Journal: The Astrophysical Journal

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A; Ar, AφAθ) in a spherical polar coordinate system centered on the sun. We reported (elsewhere) the results of a detailed study of time variations of yearly radial (Ar) and east–west (Aφ) components recorded by the global network of the neutron monitors (NMs) with a long track record for 1963–2013, for four sunspot number (SSN) cycles (20–23) and the rising phase of cycle 24. A powerful new technique is used to compute and study time variations of the transverse component (Aθ) due to off-ecliptic GCR contributions, with the same NM data; GCR radial particle density gradient (Gr) drives all three components. The north–south anisotropy (Aθ) is computed from yearly NM data (Gϕ = 0), a flat heliospheric current sheet (HCS) model and the concept of GCR isotropic hard sphere scattering in the solar wind plasma. Relationships to SSN, rigidity and solar polarity intervals are studied. For a positive (p-) polarity the solar magnetic field in the northern hemisphere points outward and GCRs drift from polar regions toward equatorial plane and out along HCS, setting up a symmetric gradient (Gθs) pointing away from HCS (there is a local GCR density minimum on HCS); for n-polarity interval Gθs points towards HCS (there is a local GCR density maximum on HCS). Also, there exists a heliospheric asymmetric density gradient (Gθa) perpendicular to the ecliptic plane, it is the main contributor to Aθ for the period of our analysis. This is the most interesting and significant insight.


Ahluwalia, H.S. "North-south excess of hemispheric sunspot numbers and cosmic ray asymmetric solar modulation." Advances in Space Research 56.11 (2015): 2645+. Academic OneFile. Web. 6 Jan. 2016.
Abstract: Timeline of solar activity is reviewed for 1945-2013 with data for yearly north-south excess (NSE) of hemispheric sunspot numbers (SSNs) for six cycles (18-23) and rising phase of cycle 24. There are more sunspots in north hemisphere for 1950-1970 (cycles 18-20) and excess in south hemisphere for 1980-2010 (cycles 21-23). To the best of our knowledge, the physical cause(es) for NSE and change of its sign are not known, highlighting the fact that we do not yet understand how the solar Dynamo works. Others have analyzed NSE data for shorter periods. We study the relationship between NSE and galactic cosmic ray (GCR) asymmetric solar modulation for the space age with high latitude neutron monitor data located in USA and Europe; space age began in October 1963 with in situ measurements of the solar wind parameters at 1AU. We infer an asymmetric GCR particle density gradient normal to the ecliptic plane exists for 1963-2013 and undergoes significant temporal variations unrelated to Schwabe or Hale cycle. Furthermore, it has no physical relationship with NSE for the period of our analysis, contrary to the result of a prior study for a shorter period.


Journal: Journal of Geophysical Research: Space Physics
Title: Cosmic Ray Heliospheric Transport Study with Neutron Monitor Data
General Information: Published 24 October 2015, Volume 120, Issue 10, Pages 8229-8246
Author(s): H. S. Ahluwalia, R. C. Ygbuhay, R. Modzelewska, L. I. Dorman, M. V. Alania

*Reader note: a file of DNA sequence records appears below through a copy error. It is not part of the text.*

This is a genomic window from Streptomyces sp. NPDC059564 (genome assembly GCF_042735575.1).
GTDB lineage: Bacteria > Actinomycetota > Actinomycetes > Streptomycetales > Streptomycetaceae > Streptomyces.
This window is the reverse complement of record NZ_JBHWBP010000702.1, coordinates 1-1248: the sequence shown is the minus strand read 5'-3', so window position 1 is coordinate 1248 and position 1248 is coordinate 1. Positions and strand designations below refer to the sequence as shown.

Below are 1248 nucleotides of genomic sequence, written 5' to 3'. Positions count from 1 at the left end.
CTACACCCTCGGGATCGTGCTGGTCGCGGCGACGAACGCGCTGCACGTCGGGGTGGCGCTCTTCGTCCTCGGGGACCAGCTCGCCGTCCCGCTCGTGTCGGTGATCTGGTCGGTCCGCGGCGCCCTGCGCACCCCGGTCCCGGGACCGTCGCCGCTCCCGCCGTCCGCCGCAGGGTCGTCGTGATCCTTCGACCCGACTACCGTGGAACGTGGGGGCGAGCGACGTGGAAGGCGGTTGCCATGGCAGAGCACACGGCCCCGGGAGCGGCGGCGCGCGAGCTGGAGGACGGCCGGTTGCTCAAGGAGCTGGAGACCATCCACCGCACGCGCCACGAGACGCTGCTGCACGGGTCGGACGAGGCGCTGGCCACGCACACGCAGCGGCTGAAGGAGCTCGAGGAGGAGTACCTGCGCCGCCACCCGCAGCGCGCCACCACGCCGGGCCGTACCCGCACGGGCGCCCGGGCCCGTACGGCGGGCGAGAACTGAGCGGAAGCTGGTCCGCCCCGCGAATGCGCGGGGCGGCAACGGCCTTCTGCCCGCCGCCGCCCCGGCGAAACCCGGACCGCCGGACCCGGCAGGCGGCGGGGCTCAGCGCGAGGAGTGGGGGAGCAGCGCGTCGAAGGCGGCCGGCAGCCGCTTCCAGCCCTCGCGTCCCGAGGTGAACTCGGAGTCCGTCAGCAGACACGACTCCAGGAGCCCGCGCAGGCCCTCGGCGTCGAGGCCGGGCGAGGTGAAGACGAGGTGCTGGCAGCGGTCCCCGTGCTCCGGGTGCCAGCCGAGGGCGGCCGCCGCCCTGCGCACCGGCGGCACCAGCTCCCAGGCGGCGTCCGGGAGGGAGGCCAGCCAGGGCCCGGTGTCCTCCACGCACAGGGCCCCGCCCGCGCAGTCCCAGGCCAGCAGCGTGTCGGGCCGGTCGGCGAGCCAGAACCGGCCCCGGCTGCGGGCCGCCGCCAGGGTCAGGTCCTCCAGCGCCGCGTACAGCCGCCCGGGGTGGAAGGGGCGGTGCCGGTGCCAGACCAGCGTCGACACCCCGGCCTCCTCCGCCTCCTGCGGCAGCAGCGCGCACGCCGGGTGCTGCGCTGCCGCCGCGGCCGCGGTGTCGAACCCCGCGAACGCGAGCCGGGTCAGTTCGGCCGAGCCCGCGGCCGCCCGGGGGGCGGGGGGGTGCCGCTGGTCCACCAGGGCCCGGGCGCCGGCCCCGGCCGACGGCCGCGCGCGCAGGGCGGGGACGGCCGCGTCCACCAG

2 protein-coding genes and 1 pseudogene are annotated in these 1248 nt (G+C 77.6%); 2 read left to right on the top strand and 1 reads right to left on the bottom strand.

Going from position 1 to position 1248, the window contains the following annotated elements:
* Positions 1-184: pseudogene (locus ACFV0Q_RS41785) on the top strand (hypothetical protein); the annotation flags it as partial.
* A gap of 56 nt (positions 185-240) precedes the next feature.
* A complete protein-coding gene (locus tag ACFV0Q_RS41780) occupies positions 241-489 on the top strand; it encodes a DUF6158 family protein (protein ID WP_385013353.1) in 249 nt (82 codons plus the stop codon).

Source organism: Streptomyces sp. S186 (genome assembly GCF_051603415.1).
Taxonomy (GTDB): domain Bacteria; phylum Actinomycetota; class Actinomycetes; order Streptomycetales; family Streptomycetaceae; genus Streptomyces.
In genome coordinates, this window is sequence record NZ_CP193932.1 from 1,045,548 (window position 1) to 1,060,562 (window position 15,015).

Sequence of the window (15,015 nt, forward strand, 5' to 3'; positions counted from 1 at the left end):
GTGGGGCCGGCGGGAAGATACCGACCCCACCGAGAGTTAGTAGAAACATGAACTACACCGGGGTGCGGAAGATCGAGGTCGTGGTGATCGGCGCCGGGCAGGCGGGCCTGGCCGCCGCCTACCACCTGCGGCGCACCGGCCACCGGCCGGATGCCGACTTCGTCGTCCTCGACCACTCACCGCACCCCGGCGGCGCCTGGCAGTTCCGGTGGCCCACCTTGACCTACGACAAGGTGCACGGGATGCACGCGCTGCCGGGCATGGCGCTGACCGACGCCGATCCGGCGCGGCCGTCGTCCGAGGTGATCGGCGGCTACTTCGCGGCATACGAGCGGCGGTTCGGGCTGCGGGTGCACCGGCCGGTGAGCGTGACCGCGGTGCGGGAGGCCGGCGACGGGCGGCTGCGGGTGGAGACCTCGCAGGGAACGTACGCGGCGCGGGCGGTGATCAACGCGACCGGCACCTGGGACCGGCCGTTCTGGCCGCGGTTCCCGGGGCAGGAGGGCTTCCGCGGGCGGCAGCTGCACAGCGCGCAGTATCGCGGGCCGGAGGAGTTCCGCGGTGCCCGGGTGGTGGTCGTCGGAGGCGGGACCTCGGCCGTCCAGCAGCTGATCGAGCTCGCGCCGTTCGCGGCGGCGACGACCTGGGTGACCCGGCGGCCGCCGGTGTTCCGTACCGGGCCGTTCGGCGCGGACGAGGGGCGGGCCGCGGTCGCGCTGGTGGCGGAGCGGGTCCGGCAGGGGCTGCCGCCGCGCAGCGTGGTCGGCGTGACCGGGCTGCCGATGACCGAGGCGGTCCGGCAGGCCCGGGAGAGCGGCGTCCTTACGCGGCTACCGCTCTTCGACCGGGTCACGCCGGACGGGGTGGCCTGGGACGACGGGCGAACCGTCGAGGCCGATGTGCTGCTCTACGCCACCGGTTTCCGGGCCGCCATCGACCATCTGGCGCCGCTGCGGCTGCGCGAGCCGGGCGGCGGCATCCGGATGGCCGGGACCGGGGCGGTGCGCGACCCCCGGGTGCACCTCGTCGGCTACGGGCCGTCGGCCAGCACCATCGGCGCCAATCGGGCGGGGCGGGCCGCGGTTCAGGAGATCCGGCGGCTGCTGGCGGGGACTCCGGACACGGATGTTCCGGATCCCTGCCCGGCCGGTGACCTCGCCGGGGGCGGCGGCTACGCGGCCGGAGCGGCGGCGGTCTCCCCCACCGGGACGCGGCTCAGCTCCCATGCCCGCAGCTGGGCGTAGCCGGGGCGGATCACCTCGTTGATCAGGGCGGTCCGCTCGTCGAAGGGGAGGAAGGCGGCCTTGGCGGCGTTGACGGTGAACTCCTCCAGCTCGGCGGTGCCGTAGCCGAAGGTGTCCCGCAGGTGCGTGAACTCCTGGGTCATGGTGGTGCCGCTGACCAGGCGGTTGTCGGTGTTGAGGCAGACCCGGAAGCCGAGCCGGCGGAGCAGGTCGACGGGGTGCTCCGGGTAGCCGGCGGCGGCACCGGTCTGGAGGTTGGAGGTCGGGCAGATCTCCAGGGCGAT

Abstract: Determining transport coefficients for galactic cosmic ray (GCR) propagation in the turbulent interplanetary magnetic field (IMF) poses a fundamental challenge in modeling cosmic ray modulation processes. GCR scattering in the solar wind involves wave-particle interaction, the waves being Alfven waves which propagate along the ambient field (B). Empirical values at 1 AU are determined for the components of the diffusion tensor for GCR propagation in the heliosphere using neutron monitor (NM) data. At high rigidities, particle density gradients and mean free paths at 1 AU in B can only be computed from the solar diurnal anisotropy (SDA) represented by a vector A (componentsAr, Aϕ, and Aθ) in a heliospherical polar coordinate system. Long-term changes in SDA components of NMs (with long track record and the median rigidity of response Rm ~ 20 GV) are used to compute yearly values of the transport coefficients for 1963–2013. We confirm the previously reported result that the product of the parallel (to B) mean free path (λ||) and radial density gradient (Gr) computed from NM data exhibits a weak Schwabe cycle (11y) but strong Hale magnetic cycle (22y) dependence. Its value is most depressed in solar activity minima for positive (p) polarity intervals (solar magnetic field in the Northern Hemisphere points outward from the Sun) when GCRs drift from the polar regions toward the helioequatorial plane and out along the heliospheric current sheet (HCS), setting up a symmetric gradient Gθs pointing away from HCS. Grdrives all SDA components and λ|| Gr contributes to the diffusive component (Ad) of the ecliptic plane anisotropy (A). GCR transport is commonly discussed in terms of an isotropic hard sphere scattering (also known as billiard-ball scattering) in the solar wind plasma. We use it with a flat HCS model and the Ahluwalia-Dorman master equations to compute the coefficients α (=λ/λ) and ωτ (a measure of turbulence in the solar wind) and transport parameters λ||,λ, Gr, Gθs, and an asymmetric gradient Gθa normal to the ecliptic plane. We study their dependence on rigidity (R), p/n intervals, sunspot numbers (SSNs), and solar wind parameters at 1 AU. λ|| exhibits a strong 22y dependence but Gr does not, explaining solar polarity dependence ofλ|| Gr. The computed Gr values are an order of magnitude greater than those reported by our colleagues making an ad hoc assumption that α is low (0.01). At high rigidities, the drift contribution at 1 AU is small and unsteady. A new methodology is outlined to compute yearly GCR north-south anisotropy (Aθ) from the data for a single detector sorted for p/n intervals. We show that Gθa is the main contributor to Aθ in the steady state, and Gθa is shown not correlated with the north-south excess SSNs.